Flybe has served a ‘Notice of Termination’ to the UK’s Monarch Aircraft Engineering Limited (MAEL) for what it says is “Breach of Contract”.

The MRO provider has supplied the regional carrier with line and light maintenance services at Birmingham Airport, and line maintenance services at Manchester Airport, since April 2013.

According to Flybe, MAEL took the decision to withdraw its services unilaterally “and in conflict with our contract, after close of business on Friday 23rd November 2018. MAEL recently finished a complex restructuring exercise resulting in a Creditors Voluntary Arrangement and Flybe had been wholly supportive of MAEL throughout that process.

“Flybe are therefore very disappointed by these events, which appear to have been undertaken without due consideration of our business, customers and operations, and with no legal justification.”

Since Friday, it added, all maintenance operations have been executed by Flybe staff and contracted agencies, with no adverse impact on the airline’s operations or customers.

It continued: “Flybe are sympathetic to the many employees of MAEL who may be affected by the loss of work at MAEL and will be offering employment opportunities for engineers at Birmingham and Manchester, increasing the size of Flybe bases at those locations and benefitting from establishing our own comprehensive maintenance operations.”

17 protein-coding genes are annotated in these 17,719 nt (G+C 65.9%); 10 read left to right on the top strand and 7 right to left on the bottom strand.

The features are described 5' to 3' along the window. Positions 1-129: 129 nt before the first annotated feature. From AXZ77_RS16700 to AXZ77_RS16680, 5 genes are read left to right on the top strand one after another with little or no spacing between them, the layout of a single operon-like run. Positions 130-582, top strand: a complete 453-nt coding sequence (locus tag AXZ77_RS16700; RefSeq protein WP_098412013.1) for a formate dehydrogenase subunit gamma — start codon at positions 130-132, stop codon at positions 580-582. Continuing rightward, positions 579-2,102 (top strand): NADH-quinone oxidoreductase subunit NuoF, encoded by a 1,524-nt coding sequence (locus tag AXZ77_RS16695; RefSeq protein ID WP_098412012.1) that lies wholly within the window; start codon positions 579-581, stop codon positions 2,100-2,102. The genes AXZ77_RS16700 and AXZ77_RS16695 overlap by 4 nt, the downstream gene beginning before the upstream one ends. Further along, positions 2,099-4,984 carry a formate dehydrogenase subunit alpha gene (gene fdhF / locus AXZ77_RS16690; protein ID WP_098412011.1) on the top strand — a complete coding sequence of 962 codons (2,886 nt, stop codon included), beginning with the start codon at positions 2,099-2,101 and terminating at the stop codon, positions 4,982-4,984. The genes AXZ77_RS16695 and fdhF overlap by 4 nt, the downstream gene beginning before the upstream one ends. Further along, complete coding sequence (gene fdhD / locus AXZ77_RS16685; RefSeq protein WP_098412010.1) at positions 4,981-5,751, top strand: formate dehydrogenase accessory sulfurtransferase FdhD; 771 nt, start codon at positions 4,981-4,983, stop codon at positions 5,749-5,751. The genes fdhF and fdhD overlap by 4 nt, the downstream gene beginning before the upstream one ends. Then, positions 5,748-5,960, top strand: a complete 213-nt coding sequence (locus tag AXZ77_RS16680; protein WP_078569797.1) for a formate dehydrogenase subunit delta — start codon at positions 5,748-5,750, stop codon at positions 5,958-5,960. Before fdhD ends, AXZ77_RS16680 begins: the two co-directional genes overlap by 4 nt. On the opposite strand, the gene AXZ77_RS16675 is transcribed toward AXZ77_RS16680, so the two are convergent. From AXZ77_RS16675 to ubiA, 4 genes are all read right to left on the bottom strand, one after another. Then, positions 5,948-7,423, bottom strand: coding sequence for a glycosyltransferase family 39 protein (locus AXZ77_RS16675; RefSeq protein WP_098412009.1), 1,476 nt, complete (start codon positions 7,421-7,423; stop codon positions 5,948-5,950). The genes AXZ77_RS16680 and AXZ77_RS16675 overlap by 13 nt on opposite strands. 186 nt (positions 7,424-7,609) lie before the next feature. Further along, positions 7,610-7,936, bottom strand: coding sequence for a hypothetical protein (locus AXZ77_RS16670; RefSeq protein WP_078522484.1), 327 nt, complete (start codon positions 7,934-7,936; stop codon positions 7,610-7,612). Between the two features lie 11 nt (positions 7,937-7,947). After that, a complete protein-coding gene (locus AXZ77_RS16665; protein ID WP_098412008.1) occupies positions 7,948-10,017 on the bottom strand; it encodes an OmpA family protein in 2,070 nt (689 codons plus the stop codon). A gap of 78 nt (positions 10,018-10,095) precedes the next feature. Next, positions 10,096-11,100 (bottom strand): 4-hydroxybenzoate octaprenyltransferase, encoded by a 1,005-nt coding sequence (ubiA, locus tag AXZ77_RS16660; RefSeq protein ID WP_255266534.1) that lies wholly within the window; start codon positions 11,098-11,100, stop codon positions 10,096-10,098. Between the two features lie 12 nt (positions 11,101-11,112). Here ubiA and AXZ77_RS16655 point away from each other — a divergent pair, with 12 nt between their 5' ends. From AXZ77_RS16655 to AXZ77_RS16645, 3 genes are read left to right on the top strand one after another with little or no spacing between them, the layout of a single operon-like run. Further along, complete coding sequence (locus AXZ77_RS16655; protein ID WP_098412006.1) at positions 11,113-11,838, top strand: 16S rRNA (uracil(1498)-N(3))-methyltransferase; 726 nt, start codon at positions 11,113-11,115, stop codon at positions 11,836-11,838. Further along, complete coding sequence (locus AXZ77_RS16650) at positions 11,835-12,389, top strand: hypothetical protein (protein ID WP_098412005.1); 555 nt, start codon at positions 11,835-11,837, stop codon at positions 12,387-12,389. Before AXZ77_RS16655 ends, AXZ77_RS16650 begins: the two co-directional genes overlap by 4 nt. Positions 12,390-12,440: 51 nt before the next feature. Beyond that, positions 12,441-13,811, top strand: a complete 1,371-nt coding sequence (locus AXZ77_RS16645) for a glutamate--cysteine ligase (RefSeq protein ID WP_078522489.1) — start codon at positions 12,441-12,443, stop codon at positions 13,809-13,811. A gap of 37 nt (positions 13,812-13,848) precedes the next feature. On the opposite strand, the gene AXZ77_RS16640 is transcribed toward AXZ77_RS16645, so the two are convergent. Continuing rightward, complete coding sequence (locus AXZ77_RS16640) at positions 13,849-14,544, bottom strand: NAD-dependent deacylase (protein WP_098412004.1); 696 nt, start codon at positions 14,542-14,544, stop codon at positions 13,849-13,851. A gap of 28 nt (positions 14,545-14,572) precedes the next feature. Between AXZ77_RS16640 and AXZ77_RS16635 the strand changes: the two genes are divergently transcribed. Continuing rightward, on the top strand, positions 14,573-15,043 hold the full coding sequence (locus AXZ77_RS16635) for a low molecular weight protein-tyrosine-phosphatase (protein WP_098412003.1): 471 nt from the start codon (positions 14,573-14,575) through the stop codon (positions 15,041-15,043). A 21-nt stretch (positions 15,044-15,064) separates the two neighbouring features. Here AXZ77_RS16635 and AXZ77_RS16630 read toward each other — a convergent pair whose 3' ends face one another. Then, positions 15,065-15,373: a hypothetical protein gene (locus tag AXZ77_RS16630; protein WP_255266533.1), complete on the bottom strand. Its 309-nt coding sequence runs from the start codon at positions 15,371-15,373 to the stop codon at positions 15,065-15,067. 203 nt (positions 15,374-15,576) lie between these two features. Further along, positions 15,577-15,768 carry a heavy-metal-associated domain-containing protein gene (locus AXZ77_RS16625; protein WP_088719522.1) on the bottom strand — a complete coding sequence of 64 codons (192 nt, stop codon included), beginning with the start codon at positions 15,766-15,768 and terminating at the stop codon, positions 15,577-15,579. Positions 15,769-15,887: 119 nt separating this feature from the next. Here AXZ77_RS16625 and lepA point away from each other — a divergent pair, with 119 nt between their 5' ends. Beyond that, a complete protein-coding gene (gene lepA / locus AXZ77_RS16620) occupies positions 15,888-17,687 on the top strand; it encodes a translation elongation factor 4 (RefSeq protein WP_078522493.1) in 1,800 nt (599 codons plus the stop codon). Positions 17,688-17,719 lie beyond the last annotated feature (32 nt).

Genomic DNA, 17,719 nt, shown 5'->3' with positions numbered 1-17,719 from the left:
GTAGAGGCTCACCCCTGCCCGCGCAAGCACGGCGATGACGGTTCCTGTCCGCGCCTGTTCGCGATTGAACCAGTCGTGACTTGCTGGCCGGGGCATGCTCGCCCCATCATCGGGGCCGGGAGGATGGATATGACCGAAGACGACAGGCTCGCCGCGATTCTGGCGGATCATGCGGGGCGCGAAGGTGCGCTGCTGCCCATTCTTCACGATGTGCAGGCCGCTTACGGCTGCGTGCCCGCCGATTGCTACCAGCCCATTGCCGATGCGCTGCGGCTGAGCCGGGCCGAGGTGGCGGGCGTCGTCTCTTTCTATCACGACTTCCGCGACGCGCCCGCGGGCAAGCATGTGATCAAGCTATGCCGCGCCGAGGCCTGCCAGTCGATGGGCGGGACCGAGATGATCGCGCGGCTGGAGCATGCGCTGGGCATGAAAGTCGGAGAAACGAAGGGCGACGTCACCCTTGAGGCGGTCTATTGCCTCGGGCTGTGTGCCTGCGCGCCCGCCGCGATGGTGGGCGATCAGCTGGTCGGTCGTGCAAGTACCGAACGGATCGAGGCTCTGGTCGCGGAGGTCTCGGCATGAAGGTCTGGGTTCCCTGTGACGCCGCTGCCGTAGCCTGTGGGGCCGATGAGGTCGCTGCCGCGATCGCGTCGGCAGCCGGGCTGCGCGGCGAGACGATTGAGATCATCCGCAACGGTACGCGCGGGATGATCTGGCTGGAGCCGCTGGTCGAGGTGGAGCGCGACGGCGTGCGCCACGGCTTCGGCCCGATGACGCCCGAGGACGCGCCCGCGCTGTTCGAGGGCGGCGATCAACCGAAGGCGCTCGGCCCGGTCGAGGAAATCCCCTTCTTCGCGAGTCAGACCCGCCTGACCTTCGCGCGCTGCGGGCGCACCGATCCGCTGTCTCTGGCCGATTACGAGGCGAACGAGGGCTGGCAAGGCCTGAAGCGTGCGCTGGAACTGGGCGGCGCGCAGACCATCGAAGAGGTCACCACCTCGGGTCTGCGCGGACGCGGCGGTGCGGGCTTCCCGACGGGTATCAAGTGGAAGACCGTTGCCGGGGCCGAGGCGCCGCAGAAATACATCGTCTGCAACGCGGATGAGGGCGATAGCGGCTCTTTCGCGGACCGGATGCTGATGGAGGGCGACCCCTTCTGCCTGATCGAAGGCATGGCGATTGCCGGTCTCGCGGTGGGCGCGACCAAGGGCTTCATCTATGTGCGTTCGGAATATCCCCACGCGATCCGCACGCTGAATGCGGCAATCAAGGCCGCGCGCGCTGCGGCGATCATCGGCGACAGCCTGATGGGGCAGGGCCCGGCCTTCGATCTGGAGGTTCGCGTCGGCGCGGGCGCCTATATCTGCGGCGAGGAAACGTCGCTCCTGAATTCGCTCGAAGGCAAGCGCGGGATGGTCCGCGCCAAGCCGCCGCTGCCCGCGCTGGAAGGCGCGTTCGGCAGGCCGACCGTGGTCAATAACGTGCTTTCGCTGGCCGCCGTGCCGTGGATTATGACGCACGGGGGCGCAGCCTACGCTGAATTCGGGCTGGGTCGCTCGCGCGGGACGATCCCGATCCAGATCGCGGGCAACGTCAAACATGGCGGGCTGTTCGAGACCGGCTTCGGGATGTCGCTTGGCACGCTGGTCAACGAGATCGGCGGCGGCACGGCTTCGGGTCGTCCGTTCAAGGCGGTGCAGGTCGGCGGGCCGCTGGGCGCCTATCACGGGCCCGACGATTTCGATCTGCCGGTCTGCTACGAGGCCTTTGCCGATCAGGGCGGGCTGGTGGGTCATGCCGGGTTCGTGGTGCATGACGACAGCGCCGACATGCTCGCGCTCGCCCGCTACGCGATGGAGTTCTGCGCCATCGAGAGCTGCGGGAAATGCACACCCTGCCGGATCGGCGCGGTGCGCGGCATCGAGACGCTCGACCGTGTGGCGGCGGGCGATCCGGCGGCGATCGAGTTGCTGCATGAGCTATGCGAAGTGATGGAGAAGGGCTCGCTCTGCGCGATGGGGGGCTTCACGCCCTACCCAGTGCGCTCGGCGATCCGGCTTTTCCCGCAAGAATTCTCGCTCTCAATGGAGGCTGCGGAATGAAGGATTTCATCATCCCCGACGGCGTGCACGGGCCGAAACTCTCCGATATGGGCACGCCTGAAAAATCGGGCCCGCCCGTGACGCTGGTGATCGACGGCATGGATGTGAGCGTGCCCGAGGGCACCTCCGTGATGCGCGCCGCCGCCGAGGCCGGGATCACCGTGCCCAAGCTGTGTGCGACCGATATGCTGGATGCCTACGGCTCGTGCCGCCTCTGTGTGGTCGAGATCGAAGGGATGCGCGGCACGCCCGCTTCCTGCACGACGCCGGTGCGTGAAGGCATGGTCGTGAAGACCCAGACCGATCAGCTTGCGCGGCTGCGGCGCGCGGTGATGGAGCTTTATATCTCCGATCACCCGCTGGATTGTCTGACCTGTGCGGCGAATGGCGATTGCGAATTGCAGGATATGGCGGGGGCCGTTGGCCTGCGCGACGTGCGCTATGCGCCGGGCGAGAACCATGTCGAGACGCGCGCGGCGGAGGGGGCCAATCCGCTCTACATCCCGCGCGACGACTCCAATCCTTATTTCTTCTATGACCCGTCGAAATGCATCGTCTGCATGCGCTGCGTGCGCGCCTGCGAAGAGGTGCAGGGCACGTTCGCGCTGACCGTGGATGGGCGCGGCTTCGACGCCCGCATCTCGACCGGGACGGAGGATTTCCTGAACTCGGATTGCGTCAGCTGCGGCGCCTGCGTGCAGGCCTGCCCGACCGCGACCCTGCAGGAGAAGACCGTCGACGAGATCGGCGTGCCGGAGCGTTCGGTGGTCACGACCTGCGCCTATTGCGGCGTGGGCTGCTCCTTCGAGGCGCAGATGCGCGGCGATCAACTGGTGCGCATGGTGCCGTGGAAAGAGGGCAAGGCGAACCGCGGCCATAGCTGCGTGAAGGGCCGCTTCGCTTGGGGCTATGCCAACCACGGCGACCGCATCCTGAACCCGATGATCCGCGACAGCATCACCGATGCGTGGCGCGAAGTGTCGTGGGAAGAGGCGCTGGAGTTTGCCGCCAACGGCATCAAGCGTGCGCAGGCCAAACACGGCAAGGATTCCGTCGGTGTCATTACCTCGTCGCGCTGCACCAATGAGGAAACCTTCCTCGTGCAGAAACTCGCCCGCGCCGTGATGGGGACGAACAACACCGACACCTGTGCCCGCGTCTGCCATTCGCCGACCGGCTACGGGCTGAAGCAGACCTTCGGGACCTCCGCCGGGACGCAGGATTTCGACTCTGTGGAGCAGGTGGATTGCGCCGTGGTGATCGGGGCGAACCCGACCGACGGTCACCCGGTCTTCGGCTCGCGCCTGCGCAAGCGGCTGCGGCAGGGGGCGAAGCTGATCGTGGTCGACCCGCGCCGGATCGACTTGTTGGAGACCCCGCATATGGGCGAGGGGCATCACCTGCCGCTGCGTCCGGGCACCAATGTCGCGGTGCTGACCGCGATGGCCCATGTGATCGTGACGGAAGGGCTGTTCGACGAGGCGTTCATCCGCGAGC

Flybe currently operates 192 routes serving 14 countries from 75 departure points in the UK and Europe, using a fleet of 76 aircraft – 54 Bombardier Q400, six Embraer E195, 11 E175 and five ATR 72s.

Last month MAEL said it had agreed the terms of a new ownership structure, with a transaction in which Greybull Capital LLP became the majority shareholder. MAEL’s lenders PNC would continue to provide facilities and support, it stated at the time. It added that the company’s maintenance facilities at Luton and Birmingham were “fully utilised, with contracted work stretching throughout 2019.”

Within the last year MAEL opened a new component maintenance facility in Northampton and had grown its workforce to more than 800 people.

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